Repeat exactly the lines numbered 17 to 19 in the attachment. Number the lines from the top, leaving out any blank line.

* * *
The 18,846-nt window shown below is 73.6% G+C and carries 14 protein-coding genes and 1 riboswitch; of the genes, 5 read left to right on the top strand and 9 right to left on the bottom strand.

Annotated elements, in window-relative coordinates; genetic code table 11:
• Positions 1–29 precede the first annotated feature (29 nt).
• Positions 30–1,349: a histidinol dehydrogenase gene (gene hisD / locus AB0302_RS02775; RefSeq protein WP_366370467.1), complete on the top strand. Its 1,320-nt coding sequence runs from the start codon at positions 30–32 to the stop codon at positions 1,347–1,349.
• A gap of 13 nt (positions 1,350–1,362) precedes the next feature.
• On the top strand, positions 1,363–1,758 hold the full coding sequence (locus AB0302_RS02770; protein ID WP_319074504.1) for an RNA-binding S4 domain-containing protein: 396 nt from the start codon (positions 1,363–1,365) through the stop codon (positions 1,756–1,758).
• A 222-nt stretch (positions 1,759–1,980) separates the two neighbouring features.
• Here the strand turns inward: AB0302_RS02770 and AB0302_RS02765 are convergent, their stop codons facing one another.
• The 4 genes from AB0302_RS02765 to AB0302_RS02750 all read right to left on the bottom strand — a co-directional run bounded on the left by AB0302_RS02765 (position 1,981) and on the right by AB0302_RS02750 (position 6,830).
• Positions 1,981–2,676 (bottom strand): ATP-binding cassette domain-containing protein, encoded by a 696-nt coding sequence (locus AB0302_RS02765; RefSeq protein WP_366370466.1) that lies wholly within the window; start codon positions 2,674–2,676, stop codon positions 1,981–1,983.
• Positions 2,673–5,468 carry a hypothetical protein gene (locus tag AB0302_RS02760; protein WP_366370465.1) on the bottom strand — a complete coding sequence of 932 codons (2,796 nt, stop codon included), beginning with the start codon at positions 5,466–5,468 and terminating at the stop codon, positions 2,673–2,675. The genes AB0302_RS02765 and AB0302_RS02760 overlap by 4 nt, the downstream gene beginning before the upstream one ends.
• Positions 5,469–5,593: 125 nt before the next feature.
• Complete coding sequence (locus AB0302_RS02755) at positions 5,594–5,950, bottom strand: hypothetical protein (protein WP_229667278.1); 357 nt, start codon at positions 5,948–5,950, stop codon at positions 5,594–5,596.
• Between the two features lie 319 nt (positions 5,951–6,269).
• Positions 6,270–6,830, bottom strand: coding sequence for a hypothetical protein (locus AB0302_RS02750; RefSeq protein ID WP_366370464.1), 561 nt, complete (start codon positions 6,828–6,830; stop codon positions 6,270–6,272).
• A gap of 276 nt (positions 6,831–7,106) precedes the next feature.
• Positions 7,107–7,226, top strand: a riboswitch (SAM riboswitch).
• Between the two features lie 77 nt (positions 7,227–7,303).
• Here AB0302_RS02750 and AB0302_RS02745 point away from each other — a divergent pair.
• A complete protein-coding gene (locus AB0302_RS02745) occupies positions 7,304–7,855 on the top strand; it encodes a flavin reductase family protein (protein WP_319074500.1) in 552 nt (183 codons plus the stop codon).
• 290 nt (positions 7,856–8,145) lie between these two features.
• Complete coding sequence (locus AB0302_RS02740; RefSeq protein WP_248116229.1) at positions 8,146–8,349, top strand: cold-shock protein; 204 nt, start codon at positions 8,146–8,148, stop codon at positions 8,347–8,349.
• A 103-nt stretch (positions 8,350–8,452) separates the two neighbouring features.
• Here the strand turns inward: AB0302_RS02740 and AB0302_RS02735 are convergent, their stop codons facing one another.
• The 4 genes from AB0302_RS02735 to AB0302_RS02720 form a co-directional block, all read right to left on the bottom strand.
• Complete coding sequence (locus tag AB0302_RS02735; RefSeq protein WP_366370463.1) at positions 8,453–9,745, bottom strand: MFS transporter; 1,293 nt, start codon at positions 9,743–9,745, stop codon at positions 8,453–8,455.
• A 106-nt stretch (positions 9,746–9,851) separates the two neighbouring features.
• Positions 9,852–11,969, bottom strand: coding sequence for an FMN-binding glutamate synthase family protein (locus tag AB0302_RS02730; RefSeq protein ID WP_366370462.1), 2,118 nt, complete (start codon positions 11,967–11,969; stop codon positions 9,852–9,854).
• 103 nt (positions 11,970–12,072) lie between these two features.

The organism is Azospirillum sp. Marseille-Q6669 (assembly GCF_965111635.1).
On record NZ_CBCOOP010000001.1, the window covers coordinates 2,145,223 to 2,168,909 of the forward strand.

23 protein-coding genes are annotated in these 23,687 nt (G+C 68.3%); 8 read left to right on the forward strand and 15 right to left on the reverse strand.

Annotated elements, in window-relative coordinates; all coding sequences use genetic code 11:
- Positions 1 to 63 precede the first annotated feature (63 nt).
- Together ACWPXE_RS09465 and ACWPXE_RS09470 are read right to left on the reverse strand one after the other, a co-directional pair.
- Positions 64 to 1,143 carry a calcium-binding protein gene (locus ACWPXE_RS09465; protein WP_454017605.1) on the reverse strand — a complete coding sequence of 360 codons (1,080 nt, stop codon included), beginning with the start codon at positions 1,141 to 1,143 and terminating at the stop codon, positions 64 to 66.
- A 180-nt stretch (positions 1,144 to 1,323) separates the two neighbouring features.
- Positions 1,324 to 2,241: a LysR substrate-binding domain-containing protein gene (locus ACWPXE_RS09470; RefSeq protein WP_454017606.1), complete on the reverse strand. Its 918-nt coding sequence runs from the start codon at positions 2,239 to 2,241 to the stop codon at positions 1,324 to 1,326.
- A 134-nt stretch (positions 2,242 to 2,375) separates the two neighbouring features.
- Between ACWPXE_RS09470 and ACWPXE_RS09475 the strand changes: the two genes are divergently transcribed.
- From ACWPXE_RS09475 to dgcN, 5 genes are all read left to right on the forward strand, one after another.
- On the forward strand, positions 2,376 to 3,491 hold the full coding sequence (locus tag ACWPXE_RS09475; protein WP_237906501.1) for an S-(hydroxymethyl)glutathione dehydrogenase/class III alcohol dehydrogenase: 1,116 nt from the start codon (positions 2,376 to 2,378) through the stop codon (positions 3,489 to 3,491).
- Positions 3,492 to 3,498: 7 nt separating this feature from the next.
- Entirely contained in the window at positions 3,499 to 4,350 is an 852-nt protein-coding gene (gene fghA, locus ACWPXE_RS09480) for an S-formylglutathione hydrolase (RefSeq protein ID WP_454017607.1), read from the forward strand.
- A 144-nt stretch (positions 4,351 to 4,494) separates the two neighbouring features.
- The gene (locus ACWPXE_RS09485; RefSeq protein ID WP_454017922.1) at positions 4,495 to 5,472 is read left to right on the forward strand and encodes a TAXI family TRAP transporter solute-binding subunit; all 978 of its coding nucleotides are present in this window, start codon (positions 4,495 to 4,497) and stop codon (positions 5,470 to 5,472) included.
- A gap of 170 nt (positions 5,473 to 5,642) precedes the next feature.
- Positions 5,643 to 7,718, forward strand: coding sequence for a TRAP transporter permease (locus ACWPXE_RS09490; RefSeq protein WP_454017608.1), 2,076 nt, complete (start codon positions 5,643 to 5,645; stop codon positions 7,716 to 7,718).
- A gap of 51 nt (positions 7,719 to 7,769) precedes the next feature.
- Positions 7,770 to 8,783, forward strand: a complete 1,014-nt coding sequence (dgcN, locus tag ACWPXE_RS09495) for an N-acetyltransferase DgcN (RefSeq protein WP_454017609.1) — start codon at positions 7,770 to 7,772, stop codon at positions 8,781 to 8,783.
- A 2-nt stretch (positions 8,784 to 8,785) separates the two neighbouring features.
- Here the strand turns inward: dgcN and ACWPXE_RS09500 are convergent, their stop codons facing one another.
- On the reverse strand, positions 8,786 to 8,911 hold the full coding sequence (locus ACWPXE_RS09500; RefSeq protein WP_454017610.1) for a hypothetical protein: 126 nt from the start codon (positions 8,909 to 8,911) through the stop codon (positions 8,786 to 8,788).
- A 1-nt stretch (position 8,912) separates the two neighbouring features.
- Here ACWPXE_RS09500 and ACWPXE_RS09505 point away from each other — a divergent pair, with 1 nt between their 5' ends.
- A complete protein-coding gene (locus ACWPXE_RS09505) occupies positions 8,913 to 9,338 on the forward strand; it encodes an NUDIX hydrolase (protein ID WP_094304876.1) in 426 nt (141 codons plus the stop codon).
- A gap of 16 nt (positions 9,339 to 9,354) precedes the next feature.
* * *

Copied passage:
• Positions 7,107–7,226, top strand: a riboswitch (SAM riboswitch).
• Between the two features lie 77 nt (positions 7,227–7,303).
• Here AB0302_RS02750 and AB0302_RS02745 point away from each other — a divergent pair.